Sometimes, when I am trapped in a crowded waiting room or public transportation, I like to look at the signs and make new words out of their letters. First I see if I can discern smaller words in the headlines (such as the "disc" in "discern"), but other times I try to count the number of times each letter appears, or even rearrange them to create totally new words. This habit has to do with the way I view life, as well as one of my lifelong hobbies.
"We don't see things as they are; we see them as we are." This quote, which is from the Talmud, illustrates how I look at situations. Like the tendency of my mind to change words from how they really are, I often struggle to find appropriateness for my actions. Sometimes I grossly underestimate or overestimate the urgency of a situation. When it's time to go out, I have been known to jump into the shower, get one more piece of jewelry, or stop to call a friend.
One activity that helps me to find appropriateness is my writing. Letters that are set down never change, but my opinion or "take" on a certain problem definitely does. This was never more illustrated than during my third year on the editorial staff of the Lincoln-Sudbury Fountain literary magazine. During meetings, the Fountain editors discussed anonymous submissions from our classmates before deciding to accept or reject. We read prose that described walks through the woods and rippling lakes, but we also received submissions that talked about every emotional issue from racism to family relationships to finding one's sexuality. Like the letters on the waiting room signs that change their meaning, the Fountain transfigured itself into a more personal magazine by the rearrangement of words.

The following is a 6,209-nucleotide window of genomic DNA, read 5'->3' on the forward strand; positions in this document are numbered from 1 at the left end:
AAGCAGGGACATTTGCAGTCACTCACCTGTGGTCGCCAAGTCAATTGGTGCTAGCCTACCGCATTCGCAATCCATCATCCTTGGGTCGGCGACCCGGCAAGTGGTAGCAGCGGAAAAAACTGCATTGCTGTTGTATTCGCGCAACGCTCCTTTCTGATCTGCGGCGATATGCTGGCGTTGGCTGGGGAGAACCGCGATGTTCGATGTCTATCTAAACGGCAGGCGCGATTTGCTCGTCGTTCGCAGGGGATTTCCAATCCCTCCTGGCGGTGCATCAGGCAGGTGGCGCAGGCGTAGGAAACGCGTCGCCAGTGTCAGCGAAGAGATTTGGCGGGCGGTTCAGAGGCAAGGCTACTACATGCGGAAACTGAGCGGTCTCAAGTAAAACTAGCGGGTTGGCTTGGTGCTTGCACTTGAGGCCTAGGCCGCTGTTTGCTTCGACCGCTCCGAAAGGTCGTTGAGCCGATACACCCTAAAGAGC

I feel that I also have gone through a great deal of transformation, not just in my writing, but in my personal expression and opinions. Every day I listen to other people's rearrangements - their critiques of me as well as my own - and try to form a final opinion of myself. I wrote the following poem when I was in the fourth grade. The poem has stayed the same, but the rock and I are both changing:
The side view a sky blue parallelogram.
The top, a darker blue.
The bottom, white.
Or is it the other way around?
How can you tell which side is which
on a painted rock?
You can only guess and imagine
Light blue, the sky on a peaceful day.
A darker blue, my bag.
White, the clouds, another part of
Paint covers what was once covered with
There are red spots on a white
They are not meant to be there, but
they make the rock more colorful.
Red - the horizon.
Not smooth, not bumpy, but in-between.
Memories - of painting rocks that come
from outside, from the ground.
Size-small, but medium compared to other rocks.
All this from a single rock,
Its sides unknown.
Every year when I read my poem, I see another rock. I then remember the image of the rock that I saw before. Like a painted rock that has endured many coatings and colors, I have "tried on" many styles and friends. The contradiction is that, through the permutations and images, there are still only 26 letters and only one of myself. The principle of there being only one rock of its kind, despite the different ways in which a person can see it, goes beyond the alphabet or my personality. That the specific object or situation stays the same, that the reorganized street signs always go back to their original words and that the rock always retains its solid shape is a concept that consoles me whenever I begin a new experience or encounter a new phase of rearranging. Instead of becoming a totally new person, whenever I discard or pick up a new point of view, the remnants still stick with me like a peeled-off sticker that leaves behind a mark of its shape. -
This piece has been published in Teen Ink’s monthly print magazine.